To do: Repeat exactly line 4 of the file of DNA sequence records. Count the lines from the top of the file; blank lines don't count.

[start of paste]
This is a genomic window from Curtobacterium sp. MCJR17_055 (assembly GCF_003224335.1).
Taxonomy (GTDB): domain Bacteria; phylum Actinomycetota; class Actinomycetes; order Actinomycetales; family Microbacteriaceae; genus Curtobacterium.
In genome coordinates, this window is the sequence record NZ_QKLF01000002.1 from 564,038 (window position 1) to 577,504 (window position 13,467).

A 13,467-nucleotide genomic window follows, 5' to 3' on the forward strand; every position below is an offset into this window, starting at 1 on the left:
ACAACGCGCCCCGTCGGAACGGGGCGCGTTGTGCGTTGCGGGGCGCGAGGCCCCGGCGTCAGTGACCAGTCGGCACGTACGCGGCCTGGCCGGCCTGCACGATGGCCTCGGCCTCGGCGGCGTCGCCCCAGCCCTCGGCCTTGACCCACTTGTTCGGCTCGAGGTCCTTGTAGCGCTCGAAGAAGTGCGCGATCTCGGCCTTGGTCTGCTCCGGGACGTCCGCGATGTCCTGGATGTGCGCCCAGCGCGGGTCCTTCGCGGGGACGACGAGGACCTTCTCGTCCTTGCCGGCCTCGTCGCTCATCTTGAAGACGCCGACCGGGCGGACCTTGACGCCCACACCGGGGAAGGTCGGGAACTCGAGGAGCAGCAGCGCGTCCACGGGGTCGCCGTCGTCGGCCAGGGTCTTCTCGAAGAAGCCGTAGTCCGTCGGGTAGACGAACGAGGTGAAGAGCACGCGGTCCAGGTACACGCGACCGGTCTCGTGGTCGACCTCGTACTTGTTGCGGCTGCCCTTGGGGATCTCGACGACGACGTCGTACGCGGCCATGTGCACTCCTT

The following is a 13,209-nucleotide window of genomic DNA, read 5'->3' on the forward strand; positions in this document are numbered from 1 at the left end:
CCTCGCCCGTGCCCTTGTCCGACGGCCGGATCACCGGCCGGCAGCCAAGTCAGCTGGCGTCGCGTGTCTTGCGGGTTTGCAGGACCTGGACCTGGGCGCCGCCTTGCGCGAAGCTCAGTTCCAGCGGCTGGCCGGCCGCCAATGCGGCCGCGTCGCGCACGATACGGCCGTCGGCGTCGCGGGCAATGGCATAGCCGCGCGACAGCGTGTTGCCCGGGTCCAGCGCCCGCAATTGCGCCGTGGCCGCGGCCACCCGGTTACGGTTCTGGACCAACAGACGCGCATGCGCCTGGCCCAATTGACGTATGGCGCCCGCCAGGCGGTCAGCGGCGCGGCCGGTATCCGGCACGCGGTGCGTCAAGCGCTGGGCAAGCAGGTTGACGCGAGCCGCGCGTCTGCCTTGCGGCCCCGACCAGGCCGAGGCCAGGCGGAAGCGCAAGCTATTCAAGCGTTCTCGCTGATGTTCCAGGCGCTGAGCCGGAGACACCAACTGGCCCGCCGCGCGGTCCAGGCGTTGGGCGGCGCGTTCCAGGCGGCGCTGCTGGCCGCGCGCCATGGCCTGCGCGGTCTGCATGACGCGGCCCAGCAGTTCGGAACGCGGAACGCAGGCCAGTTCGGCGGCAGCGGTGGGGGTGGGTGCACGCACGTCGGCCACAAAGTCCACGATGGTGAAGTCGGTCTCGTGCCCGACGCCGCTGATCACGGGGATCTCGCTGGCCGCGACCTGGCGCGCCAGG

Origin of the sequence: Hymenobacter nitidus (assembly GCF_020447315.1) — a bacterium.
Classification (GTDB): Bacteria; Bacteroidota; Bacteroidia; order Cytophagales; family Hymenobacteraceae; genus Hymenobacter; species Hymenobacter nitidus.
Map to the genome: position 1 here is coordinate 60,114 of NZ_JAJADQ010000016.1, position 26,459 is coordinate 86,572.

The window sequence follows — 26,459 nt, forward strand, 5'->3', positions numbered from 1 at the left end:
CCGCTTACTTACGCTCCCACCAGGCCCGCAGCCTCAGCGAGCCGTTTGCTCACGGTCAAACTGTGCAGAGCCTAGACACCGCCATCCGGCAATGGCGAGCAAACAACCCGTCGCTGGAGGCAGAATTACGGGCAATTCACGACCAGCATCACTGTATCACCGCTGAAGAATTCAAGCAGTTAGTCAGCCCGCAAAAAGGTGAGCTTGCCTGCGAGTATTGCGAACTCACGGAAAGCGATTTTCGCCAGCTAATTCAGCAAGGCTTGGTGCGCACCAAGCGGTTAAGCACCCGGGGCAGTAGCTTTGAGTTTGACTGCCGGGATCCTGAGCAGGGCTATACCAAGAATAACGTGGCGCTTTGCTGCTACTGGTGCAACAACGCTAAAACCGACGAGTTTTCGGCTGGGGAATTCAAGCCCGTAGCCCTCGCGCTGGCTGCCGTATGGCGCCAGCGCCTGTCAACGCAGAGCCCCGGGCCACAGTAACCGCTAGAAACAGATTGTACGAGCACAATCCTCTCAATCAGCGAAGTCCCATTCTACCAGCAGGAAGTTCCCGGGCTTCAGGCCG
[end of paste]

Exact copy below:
A 13,467-nucleotide genomic window follows, 5' to 3' on the forward strand; every position below is an offset into this window, starting at 1 on the left: